SANBS continues to battle critically low blood stocks

Posted in Latest News

Klerksdorp Midweek, Klerksdorp - The impact of the COVID-19 pandemic on hospitals has stretched blood supplies in the country.
Recently, the South African National Blood Service (SANBS) has experienced poor collection due to, among other challenges, low donor turnout to mobile blood drives and donor centres.

“While we continue to contend with declining blood stocks, the demand from patients has not slowed down. Lifesaving surgeries and the treatment of other illnesses still demands that we consistently supply much needed blood products. The situation is critical and could become dire if we fail to collect sufficient Group O blood,” warned Dr Karin van den Berg, SANBS Medical Director.

With less than three days blood stock currently on hand, the SANBS once again calls on donors to rally behind this lifesaving mission to help save thousands of lives.

“Our donors have always been incredibly generous during times of struggle and we need their help to ensure that our blood supply stabilises once more,” said Van den Berg. Hospital demand for blood has been at its highest and the pressure from low donor turnout has not helped the situation at all. This is why, where possible, the SANBS has extended its donor centres’ operating hours for the foreseeable future, to allow donors more hours in the day to make their donations.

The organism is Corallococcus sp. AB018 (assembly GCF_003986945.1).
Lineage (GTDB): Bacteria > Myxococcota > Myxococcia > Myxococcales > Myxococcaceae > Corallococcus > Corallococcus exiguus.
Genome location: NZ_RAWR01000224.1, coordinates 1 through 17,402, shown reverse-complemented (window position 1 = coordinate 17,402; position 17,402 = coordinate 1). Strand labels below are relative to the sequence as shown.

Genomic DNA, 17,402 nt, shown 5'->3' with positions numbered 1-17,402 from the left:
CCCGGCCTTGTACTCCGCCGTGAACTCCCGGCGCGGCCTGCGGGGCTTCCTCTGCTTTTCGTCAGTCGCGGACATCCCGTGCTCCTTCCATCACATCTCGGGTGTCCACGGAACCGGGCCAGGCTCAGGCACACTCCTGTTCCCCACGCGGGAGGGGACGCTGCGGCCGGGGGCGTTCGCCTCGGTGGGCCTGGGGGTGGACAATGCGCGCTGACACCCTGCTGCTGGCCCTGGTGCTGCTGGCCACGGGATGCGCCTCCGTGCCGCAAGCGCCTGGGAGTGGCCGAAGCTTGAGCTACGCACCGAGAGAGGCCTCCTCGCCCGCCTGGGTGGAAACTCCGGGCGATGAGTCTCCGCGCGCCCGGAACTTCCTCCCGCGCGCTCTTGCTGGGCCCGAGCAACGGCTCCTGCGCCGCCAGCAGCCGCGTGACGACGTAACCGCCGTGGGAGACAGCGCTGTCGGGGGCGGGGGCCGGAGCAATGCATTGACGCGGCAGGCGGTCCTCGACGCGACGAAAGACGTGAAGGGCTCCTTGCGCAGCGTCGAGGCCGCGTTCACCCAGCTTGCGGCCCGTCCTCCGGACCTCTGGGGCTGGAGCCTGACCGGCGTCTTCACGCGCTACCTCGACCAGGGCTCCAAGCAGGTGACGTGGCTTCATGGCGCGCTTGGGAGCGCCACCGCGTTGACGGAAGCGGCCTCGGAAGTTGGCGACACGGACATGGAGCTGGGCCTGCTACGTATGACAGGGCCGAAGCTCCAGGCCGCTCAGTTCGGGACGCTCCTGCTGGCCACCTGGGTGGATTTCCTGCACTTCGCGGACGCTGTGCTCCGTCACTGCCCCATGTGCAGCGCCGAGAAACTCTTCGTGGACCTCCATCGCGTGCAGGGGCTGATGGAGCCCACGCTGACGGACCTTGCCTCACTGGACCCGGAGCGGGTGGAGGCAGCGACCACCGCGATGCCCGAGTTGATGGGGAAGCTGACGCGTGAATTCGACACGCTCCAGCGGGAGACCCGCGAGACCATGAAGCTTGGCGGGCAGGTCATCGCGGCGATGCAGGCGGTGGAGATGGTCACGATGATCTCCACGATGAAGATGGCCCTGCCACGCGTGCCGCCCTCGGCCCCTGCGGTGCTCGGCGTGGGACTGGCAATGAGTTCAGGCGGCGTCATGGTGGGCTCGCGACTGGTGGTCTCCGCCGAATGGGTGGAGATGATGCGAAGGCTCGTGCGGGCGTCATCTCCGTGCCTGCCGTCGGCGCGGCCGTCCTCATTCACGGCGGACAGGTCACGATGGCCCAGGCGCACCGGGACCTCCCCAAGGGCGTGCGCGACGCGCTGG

“We commend the donors who have kept us going despite the current social uncertainties and general social anxiety that plagues
many people at the moment. We especially implore donors with O-positive and O-negative blood to make their donation as they
can make the biggest immediate difference to the situation we face right now,” Van den Berg concluded.

Donors who are ready and willing to roll up their sleeves and lend an arm can find out more about where they can donate blood by visiting or by calling 0800 11 90 31.

The SANBS is, furthermore, appealing to the public to make venues available for blood drives. Suitable venues include spaces accessible and open to the public. If you are able to host a blood drive, visit to book a blood drive and to see how else you can get involved. 

One blood donation gives recipients a second chance with their loved ones. Another Christmas to remember, another summer holiday at the beach, another birthday celebration.

To become a blood donor, you must:
- Be between the ages of 16 and 75 years.
- Weigh 50kg or more.
- Lead a healthy lifestyle.
- Consider your blood safe for transfusion to a patient.
- Commit to donating blood regularly.